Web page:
The Roundtable is a live, interactive webcast gathering some of the most outspoken industry professionals to debate the hottest publishing issues of the week, as being discussed in traditional media, the blogiverse and on Twitter. From celebrity book deals to eBook rights and pricing to [insert YOUR pet topic here] — if it’s related to books, it’s on the agenda.
Topic: Live from BEA 2010
This episode of The Roundtable was webcast live from the NetGalley Booth (#3905) at BEA at 1:30pm EDT on Thursday, May 27, 2010.
Laura Dawson, Publishing Industry Consultant, LJNDawson.com
Pablo Defendini, Interactive Producer, Open Road Integrated Media
Kate Rados, Dir. of Digital Initiatives, Chelsea Green
Bridget Warren, Former Co-Owner, Vertigo Books
Guy LeCharles Gonzalez, Dir. of Programming & Business Development, Digital Book World
Watching the panel brought to mind the feeling of passengers trapped on a speeding train headed for a wall that might be made of solid brick or soothing transparent liquid. Nobody knows what that wall will be, and the fear of brick is doing battle with the possibility of the more permeable stuff. Whatever happens, that train is going to crash, creating a kind of chaos, either for good or for ill. In the end, Newberg proved the most pointed — and funny — about publishing’s future. “I’m scared to death,” she said at one point. “One of the only good things about being old is that I’m not going to have to deal with this for long.”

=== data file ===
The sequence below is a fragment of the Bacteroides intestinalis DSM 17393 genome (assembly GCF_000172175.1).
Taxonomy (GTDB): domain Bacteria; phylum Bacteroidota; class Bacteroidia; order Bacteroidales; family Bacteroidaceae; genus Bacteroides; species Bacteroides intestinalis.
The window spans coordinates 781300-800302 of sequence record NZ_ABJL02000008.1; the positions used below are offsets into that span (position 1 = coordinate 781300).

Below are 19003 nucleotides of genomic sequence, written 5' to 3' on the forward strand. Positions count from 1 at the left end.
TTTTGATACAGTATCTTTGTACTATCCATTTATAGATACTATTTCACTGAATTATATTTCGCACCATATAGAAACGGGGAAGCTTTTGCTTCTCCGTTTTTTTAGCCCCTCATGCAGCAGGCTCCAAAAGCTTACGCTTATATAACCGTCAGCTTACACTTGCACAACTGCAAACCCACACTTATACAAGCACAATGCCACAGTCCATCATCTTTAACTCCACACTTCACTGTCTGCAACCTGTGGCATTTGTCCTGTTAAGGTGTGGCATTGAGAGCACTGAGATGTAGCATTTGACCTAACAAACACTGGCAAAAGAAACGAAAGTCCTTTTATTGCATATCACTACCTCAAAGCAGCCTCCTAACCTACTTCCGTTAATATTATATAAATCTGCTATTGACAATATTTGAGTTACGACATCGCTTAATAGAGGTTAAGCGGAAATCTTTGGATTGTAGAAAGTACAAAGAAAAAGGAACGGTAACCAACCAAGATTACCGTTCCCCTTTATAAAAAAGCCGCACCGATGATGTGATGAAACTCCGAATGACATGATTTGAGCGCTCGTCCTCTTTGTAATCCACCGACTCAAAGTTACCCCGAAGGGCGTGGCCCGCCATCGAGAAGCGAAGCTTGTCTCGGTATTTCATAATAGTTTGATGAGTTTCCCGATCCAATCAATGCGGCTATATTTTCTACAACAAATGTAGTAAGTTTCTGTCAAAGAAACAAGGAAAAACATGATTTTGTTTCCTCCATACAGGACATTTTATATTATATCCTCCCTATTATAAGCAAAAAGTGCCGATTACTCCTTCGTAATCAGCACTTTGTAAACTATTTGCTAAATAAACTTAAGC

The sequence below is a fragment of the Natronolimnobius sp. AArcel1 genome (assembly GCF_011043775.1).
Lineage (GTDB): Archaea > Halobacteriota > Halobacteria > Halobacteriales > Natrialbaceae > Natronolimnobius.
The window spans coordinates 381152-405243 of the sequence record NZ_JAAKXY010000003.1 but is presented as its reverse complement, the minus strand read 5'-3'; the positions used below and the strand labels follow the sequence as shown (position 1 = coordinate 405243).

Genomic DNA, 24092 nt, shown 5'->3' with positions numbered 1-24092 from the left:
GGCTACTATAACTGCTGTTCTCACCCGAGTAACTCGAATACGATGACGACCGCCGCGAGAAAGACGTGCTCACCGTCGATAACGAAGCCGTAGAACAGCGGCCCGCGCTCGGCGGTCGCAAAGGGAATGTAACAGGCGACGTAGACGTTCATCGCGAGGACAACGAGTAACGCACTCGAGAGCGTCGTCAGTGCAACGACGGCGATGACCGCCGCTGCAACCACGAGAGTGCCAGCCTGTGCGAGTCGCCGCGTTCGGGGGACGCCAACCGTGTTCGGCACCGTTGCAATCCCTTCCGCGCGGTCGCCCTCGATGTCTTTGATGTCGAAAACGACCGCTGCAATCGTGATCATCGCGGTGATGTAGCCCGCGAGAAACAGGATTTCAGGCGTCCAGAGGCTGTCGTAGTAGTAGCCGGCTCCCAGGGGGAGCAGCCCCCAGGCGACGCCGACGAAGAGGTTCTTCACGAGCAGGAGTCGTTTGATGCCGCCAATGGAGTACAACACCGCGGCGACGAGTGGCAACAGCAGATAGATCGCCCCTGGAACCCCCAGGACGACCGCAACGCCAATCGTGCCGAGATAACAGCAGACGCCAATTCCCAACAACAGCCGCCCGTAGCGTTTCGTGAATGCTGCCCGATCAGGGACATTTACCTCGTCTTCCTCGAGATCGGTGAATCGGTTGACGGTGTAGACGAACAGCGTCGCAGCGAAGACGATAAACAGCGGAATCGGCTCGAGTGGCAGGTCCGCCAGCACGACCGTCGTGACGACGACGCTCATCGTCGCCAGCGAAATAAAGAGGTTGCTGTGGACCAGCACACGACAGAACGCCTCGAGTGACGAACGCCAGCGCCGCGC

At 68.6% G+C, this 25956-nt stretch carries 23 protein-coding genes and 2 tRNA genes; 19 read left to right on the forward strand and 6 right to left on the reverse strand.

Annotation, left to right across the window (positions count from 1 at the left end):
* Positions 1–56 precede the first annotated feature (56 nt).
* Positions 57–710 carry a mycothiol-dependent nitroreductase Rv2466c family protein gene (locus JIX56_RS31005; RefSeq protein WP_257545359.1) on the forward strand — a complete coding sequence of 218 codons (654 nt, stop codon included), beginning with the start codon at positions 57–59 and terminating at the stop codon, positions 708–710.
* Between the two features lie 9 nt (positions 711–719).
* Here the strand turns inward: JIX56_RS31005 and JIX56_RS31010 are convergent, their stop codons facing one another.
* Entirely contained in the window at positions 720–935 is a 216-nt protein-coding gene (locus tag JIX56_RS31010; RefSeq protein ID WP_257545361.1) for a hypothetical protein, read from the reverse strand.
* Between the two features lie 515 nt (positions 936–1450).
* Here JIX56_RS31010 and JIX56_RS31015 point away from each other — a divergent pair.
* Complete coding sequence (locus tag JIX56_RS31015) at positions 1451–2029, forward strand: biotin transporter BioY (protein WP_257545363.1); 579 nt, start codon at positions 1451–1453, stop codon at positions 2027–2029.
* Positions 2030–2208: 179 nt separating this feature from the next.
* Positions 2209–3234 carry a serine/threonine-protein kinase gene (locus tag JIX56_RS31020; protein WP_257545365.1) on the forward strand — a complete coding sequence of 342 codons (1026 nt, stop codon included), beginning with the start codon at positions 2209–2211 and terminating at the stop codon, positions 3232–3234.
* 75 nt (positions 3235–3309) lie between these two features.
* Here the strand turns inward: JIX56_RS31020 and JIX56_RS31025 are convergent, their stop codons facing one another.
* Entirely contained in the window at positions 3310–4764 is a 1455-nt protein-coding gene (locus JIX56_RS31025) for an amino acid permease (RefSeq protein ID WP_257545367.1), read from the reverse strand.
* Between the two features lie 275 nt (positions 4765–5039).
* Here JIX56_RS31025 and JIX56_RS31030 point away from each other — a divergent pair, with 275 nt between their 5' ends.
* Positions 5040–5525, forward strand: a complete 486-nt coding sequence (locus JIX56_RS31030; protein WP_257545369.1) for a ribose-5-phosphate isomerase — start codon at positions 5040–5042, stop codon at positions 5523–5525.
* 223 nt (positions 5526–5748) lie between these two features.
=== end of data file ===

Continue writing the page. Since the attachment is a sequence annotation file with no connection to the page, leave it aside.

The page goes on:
Copyright may not be dead, but it is irrelevant, noted Cursor’s Richard Nash at a Wednesday morning panel entitled Rights, Royalties & Retailers: What Works. In his opening remarks, Nash spoke about publishing in the “age of abundance,” telling attendees that success in the digital age is no longer about securing lifetime monopolies associated with copyright, or controlling the content pipe, but about “your moxie.” Nash, who announced his upstart Cursor model in PW last year, showcased the centerpiece of his business: three-year deals. “That doesn’t mean after three years, you lose your author,” Nash noted. “You renegotiate.”
Publishers have experienced an explosion in the amount of work they have to do. It seems likely that publishers are facing higher costs for less revenue. Three new kinds of digital opportunity: ebooks, apps and web based. For an author they represent a huge opportunity for an author, but it also represents a complete retooling of what a publishing company does. Need to become much more involved in consumer marketing and it will become part of every job function.